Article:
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The Weakness of Social Media Based Market Research

Open Twitter’s advanced search page, and beneath the options  for words, people and places, you’ll find a section marked “other” that contains four checkboxes. Those checkboxes allow users to filter their search results to focus on retweets but also on posts that include question marks, “positive” smilies, or “negative” frowns. It’s the closest Twitter has come to fulfilling its promise as a market research tool for businesses looking to keep track of user conversations. And like much of that promise, it’s unreliable, inaccurate, and actually requires a very different set of strategies to produce real, usable market intelligence.

The biggest challenge with using social media for market research is apparent in those search options. Social media users have multiple ways of marking their like of a product or a company beyond a simple smiley; unhappy faces aren’t used to mark dislike as often as a clear expression of hate or a negative hashmark; not all questions on social media, especially on a character-limited site like Twitter, are grammatical enough to carry question marks; and not everyone who uses the product or company is on social media. Any business that relied on Twitter’s search page to track comments would only be picking up a fraction of a picture generated by the small number of people who happened to use those emoticons or are grammatical enough to always mark their questions. For a more accurate picture, the companies would need to look beyond Twitter’s quick suggestions and test their own search terms.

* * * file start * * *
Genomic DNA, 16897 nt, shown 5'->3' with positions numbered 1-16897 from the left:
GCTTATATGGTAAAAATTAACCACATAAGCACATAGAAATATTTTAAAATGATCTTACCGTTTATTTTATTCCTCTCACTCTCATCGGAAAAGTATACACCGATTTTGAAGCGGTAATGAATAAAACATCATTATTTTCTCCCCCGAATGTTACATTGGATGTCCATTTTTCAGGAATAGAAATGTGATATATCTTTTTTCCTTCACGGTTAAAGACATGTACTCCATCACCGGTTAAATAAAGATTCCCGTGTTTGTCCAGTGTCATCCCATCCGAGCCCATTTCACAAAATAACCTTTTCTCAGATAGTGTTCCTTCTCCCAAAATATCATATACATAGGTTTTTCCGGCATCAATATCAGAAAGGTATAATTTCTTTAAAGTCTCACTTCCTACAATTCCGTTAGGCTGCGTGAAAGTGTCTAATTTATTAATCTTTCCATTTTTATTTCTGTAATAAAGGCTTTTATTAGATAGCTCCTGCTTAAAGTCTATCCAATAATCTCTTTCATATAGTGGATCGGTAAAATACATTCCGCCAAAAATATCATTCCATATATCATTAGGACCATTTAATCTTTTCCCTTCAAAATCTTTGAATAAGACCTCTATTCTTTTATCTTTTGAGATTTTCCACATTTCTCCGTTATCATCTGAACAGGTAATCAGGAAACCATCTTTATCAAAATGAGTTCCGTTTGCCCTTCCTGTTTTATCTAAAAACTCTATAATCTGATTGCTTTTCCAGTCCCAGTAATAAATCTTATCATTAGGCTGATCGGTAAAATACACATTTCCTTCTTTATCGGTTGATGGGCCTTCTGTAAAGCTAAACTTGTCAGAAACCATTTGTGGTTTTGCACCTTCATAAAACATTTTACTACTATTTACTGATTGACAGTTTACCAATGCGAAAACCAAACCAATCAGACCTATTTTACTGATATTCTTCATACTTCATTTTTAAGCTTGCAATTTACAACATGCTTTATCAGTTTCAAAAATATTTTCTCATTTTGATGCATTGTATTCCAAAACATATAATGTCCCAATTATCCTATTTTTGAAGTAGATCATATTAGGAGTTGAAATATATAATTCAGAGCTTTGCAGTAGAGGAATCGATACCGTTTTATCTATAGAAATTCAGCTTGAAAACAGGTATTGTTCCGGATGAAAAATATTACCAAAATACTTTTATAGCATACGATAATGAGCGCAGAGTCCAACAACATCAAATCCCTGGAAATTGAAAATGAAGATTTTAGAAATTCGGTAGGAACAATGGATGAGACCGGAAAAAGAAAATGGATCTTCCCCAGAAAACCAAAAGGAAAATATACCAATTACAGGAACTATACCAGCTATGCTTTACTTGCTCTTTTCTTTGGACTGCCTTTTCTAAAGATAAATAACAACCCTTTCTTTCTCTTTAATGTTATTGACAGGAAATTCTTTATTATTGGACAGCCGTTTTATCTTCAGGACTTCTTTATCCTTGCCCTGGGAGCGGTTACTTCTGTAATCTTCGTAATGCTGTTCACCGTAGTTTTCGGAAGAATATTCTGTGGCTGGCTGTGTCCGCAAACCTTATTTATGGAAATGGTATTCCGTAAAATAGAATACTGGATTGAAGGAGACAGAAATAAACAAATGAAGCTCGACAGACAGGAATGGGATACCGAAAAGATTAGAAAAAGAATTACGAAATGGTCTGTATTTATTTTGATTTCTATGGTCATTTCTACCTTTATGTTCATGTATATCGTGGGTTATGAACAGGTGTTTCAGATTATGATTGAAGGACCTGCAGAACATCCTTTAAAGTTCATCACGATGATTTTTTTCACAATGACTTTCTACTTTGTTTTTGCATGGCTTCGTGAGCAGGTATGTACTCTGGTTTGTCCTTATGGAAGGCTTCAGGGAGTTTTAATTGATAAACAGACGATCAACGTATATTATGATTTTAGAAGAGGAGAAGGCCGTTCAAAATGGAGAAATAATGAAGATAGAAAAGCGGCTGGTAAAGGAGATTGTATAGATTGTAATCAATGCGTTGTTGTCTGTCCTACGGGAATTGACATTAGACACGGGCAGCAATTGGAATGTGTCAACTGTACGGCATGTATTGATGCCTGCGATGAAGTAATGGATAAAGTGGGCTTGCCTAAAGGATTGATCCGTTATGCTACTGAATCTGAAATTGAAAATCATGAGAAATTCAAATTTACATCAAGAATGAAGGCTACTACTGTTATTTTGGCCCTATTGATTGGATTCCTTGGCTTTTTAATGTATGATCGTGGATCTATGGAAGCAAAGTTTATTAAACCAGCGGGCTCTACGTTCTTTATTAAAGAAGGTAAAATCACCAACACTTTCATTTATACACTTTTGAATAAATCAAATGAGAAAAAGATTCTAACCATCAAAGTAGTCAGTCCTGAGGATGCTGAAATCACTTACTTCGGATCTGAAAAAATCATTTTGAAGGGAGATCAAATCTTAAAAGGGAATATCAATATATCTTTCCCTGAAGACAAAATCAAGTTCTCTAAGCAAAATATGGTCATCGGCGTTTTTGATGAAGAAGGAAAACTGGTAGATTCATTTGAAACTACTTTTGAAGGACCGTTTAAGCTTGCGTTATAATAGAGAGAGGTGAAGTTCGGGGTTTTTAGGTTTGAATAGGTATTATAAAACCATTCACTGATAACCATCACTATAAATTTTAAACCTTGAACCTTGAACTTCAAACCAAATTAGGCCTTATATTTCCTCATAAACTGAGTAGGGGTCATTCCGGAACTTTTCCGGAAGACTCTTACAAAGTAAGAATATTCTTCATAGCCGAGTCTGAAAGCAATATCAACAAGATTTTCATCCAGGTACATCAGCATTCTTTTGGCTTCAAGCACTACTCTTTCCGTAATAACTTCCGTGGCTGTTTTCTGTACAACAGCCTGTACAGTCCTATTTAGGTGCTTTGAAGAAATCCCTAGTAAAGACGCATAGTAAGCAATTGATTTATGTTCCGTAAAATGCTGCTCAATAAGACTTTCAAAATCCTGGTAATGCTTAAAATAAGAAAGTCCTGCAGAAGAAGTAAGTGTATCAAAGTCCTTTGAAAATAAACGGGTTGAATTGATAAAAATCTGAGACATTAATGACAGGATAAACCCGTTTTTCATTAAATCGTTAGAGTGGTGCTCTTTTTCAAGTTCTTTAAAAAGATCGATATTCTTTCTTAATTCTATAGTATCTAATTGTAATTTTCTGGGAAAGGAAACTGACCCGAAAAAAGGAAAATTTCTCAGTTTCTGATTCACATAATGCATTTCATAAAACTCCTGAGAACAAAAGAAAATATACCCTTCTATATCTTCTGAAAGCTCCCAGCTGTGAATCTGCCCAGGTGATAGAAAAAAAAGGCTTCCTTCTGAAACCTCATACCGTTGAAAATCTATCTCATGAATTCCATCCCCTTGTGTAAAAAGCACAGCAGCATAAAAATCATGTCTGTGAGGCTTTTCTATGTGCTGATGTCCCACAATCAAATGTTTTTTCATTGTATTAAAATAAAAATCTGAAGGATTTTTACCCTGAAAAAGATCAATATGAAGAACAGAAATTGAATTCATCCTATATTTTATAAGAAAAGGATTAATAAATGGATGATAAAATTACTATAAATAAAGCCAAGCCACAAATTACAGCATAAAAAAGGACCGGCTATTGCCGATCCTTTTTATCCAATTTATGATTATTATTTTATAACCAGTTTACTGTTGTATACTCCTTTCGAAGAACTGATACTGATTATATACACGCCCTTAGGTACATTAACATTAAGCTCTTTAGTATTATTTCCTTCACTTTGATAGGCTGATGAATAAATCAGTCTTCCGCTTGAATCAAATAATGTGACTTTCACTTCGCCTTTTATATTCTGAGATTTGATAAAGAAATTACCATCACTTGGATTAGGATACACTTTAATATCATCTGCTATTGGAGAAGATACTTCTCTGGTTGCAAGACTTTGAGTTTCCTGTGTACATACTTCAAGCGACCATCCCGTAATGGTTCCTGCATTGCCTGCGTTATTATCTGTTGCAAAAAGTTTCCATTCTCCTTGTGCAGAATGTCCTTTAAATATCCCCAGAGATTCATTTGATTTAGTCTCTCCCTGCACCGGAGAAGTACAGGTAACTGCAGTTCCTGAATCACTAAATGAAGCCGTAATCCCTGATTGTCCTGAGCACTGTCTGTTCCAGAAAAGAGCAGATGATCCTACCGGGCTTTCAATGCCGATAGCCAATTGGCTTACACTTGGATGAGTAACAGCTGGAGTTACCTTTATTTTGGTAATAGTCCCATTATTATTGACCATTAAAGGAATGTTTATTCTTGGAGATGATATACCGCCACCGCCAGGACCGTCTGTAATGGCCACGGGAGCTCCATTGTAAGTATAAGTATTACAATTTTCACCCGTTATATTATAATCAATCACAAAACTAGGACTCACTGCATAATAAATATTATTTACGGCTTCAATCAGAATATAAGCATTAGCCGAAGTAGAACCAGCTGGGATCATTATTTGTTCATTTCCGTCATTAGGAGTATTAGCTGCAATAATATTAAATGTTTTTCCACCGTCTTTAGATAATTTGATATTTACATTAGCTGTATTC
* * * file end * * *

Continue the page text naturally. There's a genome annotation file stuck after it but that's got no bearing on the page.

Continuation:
In other words, to discover the complaints of their customers who happened to be on social media, they’d first need to know what those complaints were.

We Love/Hate Your Customer Service

The same limitation is true for businesses that look beyond general statements to comments posted directly to their timelines. Open any verified timeline now, including those belonging to businesses, and you’ll find that you’re offered two kinds of content. The default is to show only those comments made by the business. Press “All,” though, and you’ll also see those posts directed to people who have written to the timeline.

So Virgin Atlantic’s Twitter timeline, for example, is filled with competition announcements and links to content. But its replies are customer service posts — and many of those posts are made in response to negative comments. From a random selection of ten replies posted over fifteen hours, half were made in response to complaints about pricing, customer treatment or loyalty points. The same is true of the company’s Facebook page where six out of the last ten postings were complaints ranging from air miles to broken entertainment system controllers. And yet, Virgin Atlantic has a customer satisfaction rating as high as 80 percent.

Even looking at the positive comments to see what the company is doing well can generate a confusing picture. While one customer on Facebook reported being put on hold by customer service for a long time, another raved about the person they spoke to.